For many, the steady drumbeat of news about the scandal-plagued Trump White House is downright depressing. Indeed, a Google search of the phrase “Trump depressing” turns up nearly 800,000 results, from Jane Goodall lamenting the president’s climate change policies to Alec Baldwin threatening to ditch his hilarious Trump impersonation next season on “Saturday Night Live” because it’s too, well, you know. (“If everything stays the same in the country as it is now, I don’t think people will be in the mood to laugh about it come September,” Baldwin says.) The Atlantic calls this “the great liberal depression,” and it’s prompted one satirist to create an ad for “Impeachara,” a fake drug designed to convince users that Trump has already been impeached.
But for journalism students, this is a time to watch and learn, because the pros, in particular reporters for The New York Times and Washington Post, are putting on a show we’ll be talking about for years to come. Since even before Trump took office, the two powerhouse papers have been serving up a near-daily diet of scoops about Trump’s misdeeds. Indeed, in just one recent 24-hour period, the Post broke the news that Trump had shared highly classified information with Russian officials, while the Times reported that FBI director James Comey had documented the president’s attempt to quash the FBI probe into his national security adviser.
In other words, students no longer have to listen to their journalism professors wax nostalgic about the days when Woodward and Bernstein were exposing the Watergate scandal. As Kyle Pope, editor in chief and publisher of the Columbia Journalism Review, recently told the Post: “This is the great newspaper war of my career. I mean, I have not seen this level of intensity with stories of this magnitude and this kind of frequency since I’ve been in this business. As a reader, it’s amazing, and I think as a journalist, it’s amazing. I’ve said before that I think this is probably the most exciting time to be in journalism that most of us have ever lived through.”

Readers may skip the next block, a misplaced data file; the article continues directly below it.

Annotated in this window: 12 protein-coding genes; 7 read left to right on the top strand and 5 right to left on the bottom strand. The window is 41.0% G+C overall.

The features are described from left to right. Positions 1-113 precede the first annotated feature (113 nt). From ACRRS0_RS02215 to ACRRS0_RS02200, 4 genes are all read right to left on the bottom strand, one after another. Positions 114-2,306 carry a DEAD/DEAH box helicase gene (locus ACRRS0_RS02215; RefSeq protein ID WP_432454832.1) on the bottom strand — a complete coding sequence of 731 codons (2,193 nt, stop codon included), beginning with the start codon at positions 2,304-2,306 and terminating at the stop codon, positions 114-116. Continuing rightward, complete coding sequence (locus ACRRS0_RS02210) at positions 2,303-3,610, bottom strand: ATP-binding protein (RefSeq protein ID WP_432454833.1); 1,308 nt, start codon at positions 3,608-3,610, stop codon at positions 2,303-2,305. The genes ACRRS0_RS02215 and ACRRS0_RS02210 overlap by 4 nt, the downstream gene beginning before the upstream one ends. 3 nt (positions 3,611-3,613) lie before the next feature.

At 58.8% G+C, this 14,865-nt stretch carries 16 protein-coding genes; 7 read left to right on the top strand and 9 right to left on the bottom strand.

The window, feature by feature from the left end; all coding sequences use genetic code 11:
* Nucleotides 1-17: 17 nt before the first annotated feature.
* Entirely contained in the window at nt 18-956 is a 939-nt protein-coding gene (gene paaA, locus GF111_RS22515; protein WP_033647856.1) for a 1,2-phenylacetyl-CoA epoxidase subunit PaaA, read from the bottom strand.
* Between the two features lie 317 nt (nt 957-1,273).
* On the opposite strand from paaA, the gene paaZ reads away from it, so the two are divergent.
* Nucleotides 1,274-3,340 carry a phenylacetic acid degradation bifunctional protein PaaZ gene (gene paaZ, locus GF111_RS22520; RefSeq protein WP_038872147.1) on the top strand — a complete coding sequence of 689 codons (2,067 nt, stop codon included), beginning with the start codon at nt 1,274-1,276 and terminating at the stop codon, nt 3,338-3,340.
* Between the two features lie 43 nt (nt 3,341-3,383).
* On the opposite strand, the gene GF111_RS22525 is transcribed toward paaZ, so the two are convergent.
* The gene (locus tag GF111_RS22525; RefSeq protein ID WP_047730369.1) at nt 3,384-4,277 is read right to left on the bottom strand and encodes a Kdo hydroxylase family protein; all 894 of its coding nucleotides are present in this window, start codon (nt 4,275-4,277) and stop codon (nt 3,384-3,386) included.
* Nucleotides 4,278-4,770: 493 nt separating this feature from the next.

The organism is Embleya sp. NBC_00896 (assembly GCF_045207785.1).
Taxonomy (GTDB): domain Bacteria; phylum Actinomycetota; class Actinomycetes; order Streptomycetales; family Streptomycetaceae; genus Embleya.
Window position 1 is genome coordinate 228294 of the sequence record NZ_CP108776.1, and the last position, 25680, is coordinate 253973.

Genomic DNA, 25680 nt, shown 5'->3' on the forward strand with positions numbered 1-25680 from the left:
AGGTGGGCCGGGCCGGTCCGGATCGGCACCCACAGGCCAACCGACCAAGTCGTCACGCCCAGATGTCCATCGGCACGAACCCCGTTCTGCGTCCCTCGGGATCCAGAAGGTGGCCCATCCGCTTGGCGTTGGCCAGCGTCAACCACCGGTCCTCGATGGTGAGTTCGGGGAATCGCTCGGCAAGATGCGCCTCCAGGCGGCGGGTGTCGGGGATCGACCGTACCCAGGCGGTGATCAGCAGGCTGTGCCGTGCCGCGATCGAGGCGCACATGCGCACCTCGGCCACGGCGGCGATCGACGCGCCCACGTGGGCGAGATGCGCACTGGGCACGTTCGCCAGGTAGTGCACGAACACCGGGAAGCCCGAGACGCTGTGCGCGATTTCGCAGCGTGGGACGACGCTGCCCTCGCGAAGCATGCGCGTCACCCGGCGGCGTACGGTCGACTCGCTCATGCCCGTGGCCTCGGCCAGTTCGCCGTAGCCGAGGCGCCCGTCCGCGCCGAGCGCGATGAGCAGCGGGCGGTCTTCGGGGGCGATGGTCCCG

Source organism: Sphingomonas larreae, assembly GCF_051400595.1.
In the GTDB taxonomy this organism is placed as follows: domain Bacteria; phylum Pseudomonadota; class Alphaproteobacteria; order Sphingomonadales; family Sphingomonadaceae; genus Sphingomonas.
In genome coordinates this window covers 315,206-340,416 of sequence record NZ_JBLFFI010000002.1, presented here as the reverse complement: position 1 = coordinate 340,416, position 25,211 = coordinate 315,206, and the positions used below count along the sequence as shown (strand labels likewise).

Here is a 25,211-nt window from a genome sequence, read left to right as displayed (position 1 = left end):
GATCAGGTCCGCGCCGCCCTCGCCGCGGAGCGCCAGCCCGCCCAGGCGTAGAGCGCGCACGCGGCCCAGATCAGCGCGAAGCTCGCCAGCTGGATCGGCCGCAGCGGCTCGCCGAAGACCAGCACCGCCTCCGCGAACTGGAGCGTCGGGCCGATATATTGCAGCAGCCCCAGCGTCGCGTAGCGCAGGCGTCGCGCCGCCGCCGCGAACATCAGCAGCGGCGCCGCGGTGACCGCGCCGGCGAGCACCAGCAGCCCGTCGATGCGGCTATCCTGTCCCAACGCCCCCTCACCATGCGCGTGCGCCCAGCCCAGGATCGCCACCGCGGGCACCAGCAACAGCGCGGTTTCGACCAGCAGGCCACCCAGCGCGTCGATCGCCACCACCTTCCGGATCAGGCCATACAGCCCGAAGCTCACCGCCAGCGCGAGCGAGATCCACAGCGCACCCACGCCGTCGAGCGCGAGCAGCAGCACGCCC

So what should journalism students do, and what can they learn, during what many are calling a new golden age of journalism? First, and most obviously, they should be following the news, especially the work of reporters who have been breaking the Trump stories. By doing so they can learn important lessons about thorough reporting and the use of sources, anonymous and otherwise, in news stories. For instance, count how many people are interviewed in each story. Are those sources in a position to know what they’re talking about? Also, analyze how well the story’s lead is supported by its evidence.
By doing this, journalism students will come to appreciate a line that I use at the start of every semester in my journalism classes – it really is all about the reporting. Why is this important? Because we’ve recently been through a period where many online-only news sites were stressing clever writing or aggregation over dogged investigative reporting. Ratings-hungry cable news channels emphasize opinion-mongering and pundit shoutfests over newsgathering.
But as we’ve seen with the scoops on Trump, it’s hard-news reporting that can really change the national conversation about what the White House is doing, not punditry or clever opinion columns. And it’s hard-news reporting that has the potential to dredge up the kind of revelations that might perhaps lead to a reckoning of one sort or another for the White House. If that happens, we won’t need Impeachara.